At age 29, McIlroy is trying hard to make his life more than just an extension of the golf course. He seems to be succeeding. He mentioned Essentialism is what helped him learn to say “no”. Here’s the quote from the article.
He added: “The biggest thing I had to do to get to that point was figure out what could I remove from my life to make my life more simple.”
McIlroy said he found his own guide for pruning his life in the book, “Essentialism,” by Greg McKeown, with a subtitle that reeled McIlroy in: “The Disciplined Pursuit of Less.”
“It helped me learn to say, ‘No,’” McIlroy said.https://www.nytimes.com/2018/09/28/sports/golf/golf-ryder-cup-mcilroy.html
In the article Greg adds…
McKeown said he understood what McIlroy meant. Both people and corporations, he contended in an interview, tend to start out with a clarity of purpose that fuels their success. But the realization of their ambitions can trigger an avalanche of opportunities and options that become obstacles in their path.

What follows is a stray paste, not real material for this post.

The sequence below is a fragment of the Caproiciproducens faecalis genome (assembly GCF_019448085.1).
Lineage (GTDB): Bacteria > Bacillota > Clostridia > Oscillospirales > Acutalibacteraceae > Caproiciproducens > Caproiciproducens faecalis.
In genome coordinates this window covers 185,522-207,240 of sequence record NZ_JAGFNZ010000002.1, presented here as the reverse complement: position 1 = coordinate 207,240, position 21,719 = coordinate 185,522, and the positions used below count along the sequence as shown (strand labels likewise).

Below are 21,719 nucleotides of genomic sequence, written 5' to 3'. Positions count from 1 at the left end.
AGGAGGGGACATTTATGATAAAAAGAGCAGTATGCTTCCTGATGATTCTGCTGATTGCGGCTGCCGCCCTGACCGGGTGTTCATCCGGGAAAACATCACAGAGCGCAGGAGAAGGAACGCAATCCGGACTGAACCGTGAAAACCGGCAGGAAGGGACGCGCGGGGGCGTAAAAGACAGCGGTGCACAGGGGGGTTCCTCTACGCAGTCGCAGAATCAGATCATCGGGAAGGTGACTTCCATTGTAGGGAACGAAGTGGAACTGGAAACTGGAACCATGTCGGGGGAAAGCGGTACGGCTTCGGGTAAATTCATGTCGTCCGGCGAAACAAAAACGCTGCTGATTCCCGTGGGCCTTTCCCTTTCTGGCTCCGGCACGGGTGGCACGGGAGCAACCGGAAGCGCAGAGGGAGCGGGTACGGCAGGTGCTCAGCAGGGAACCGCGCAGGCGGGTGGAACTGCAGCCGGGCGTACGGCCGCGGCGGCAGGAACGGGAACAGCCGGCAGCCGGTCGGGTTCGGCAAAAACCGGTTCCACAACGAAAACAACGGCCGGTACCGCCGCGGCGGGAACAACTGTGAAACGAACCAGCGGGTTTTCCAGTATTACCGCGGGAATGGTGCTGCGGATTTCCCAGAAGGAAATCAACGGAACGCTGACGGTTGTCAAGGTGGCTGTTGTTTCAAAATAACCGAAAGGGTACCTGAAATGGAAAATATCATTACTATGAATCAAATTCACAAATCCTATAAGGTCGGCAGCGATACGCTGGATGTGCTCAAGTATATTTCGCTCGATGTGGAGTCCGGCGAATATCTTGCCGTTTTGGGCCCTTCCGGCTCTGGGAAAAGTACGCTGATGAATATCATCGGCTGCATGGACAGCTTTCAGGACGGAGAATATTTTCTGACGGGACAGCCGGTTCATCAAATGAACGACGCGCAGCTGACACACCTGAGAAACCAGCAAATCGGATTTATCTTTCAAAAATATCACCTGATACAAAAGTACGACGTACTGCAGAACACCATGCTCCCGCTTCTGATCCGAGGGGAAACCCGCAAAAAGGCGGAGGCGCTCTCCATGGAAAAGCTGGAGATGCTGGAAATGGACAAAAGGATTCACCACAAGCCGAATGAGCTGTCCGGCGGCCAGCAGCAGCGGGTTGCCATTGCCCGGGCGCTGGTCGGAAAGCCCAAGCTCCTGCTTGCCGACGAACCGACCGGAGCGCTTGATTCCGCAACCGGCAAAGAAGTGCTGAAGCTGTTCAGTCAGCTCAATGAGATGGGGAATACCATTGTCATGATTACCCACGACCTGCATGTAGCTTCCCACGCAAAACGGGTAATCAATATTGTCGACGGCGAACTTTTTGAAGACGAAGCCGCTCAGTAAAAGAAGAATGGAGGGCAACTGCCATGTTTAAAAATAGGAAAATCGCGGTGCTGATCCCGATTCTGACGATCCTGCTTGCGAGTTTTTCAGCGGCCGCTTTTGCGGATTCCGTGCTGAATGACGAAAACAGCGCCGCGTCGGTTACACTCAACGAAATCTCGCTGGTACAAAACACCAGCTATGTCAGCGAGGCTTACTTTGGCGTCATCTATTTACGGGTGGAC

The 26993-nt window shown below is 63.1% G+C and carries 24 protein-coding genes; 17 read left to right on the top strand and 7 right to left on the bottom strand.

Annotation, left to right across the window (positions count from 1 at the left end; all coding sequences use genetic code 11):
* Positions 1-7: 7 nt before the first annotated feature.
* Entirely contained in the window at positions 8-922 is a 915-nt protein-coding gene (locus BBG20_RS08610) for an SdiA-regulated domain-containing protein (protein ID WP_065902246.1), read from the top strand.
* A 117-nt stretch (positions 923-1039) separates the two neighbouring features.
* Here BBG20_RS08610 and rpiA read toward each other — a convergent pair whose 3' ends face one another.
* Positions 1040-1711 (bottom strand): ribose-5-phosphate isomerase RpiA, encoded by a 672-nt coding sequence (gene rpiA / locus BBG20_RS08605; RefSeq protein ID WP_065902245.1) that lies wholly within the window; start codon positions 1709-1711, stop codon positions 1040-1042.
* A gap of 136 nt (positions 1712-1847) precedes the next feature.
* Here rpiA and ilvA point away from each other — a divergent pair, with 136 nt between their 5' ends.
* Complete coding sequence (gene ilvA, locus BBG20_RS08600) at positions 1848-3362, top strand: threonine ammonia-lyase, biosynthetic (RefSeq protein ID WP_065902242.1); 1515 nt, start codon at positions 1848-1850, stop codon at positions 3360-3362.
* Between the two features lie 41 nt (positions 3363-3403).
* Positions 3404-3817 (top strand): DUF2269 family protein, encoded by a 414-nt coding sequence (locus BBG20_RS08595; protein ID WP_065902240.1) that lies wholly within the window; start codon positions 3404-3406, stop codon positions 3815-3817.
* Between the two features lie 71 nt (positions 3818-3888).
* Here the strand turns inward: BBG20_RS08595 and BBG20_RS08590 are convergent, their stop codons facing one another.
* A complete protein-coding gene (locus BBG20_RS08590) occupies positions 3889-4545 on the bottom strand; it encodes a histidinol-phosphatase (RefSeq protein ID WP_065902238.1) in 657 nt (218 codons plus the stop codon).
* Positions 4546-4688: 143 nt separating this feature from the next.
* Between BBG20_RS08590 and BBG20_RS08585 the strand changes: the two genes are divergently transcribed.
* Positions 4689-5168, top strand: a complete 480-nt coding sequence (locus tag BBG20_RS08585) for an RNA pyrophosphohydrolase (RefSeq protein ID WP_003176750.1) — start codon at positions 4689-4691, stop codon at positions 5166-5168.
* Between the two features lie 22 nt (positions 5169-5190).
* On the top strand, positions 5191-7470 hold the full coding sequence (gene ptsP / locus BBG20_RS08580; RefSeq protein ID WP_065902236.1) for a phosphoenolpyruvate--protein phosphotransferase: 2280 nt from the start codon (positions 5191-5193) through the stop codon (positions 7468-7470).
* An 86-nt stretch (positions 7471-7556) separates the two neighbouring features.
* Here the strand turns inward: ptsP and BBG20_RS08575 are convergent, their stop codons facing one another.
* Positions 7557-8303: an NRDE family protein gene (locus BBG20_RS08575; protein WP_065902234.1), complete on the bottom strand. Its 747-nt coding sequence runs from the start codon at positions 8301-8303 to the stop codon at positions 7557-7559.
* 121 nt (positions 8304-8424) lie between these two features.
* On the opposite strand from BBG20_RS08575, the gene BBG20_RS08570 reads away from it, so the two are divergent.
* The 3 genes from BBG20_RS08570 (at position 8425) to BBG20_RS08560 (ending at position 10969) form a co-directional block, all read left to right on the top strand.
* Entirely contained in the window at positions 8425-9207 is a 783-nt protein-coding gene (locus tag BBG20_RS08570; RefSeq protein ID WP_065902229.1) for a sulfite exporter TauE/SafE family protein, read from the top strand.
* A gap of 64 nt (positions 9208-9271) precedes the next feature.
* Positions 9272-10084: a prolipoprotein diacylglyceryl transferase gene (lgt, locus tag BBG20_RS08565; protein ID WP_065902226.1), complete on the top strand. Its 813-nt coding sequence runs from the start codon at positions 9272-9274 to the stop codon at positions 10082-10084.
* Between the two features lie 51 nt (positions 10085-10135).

“What makes this so hard for a pro athlete like Rory or others is they have to start saying no to amazing opportunities that a year ago they almost certainly would have given their right arm for,” McKeown said. “When he says he has to learn to say ‘no,’ what he means is he has to say ‘no’ to better and better opportunities just to be able to stay sane and do his work.”
You can read the full article by going here: https://www.nytimes.com/2018/09/28/sports/golf/golf-ryder-cup-mcilroy.html